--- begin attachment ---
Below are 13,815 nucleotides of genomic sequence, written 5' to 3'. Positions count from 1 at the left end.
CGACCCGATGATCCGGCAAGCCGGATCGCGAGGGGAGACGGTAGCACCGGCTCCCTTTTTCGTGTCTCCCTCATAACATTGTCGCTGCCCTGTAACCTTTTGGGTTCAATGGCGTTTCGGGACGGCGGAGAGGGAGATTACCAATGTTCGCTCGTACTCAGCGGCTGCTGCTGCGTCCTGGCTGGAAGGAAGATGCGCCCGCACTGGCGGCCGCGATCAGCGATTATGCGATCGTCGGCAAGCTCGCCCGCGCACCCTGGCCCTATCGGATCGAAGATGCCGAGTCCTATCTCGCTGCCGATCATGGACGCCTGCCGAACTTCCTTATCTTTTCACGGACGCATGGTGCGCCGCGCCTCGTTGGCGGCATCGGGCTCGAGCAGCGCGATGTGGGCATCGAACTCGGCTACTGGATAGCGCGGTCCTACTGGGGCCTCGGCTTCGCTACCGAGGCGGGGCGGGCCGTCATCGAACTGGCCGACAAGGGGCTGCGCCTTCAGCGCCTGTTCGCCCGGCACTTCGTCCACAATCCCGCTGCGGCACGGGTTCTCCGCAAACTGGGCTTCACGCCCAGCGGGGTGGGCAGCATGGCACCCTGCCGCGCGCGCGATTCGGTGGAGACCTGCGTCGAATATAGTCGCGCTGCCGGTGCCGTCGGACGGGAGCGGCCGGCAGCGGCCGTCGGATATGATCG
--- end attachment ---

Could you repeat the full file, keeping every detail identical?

Below are 13,815 nucleotides of genomic sequence, written 5' to 3'. Positions count from 1 at the left end.
CGACCCGATGATCCGGCAAGCCGGATCGCGAGGGGAGACGGTAGCACCGGCTCCCTTTTTCGTGTCTCCCTCATAACATTGTCGCTGCCCTGTAACCTTTTGGGTTCAATGGCGTTTCGGGACGGCGGAGAGGGAGATTACCAATGTTCGCTCGTACTCAGCGGCTGCTGCTGCGTCCTGGCTGGAAGGAAGATGCGCCCGCACTGGCGGCCGCGATCAGCGATTATGCGATCGTCGGCAAGCTCGCCCGCGCACCCTGGCCCTATCGGATCGAAGATGCCGAGTCCTATCTCGCTGCCGATCATGGACGCCTGCCGAACTTCCTTATCTTTTCACGGACGCATGGTGCGCCGCGCCTCGTTGGCGGCATCGGGCTCGAGCAGCGCGATGTGGGCATCGAACTCGGCTACTGGATAGCGCGGTCCTACTGGGGCCTCGGCTTCGCTACCGAGGCGGGGCGGGCCGTCATCGAACTGGCCGACAAGGGGCTGCGCCTTCAGCGCCTGTTCGCCCGGCACTTCGTCCACAATCCCGCTGCGGCACGGGTTCTCCGCAAACTGGGCTTCACGCCCAGCGGGGTGGGCAGCATGGCACCCTGCCGCGCGCGCGATTCGGTGGAGACCTGCGTCGAATATAGTCGCGCTGCCGGTGCCGTCGGACGGGAGCGGCCGGCAGCGGCCGTCGGATATGATCG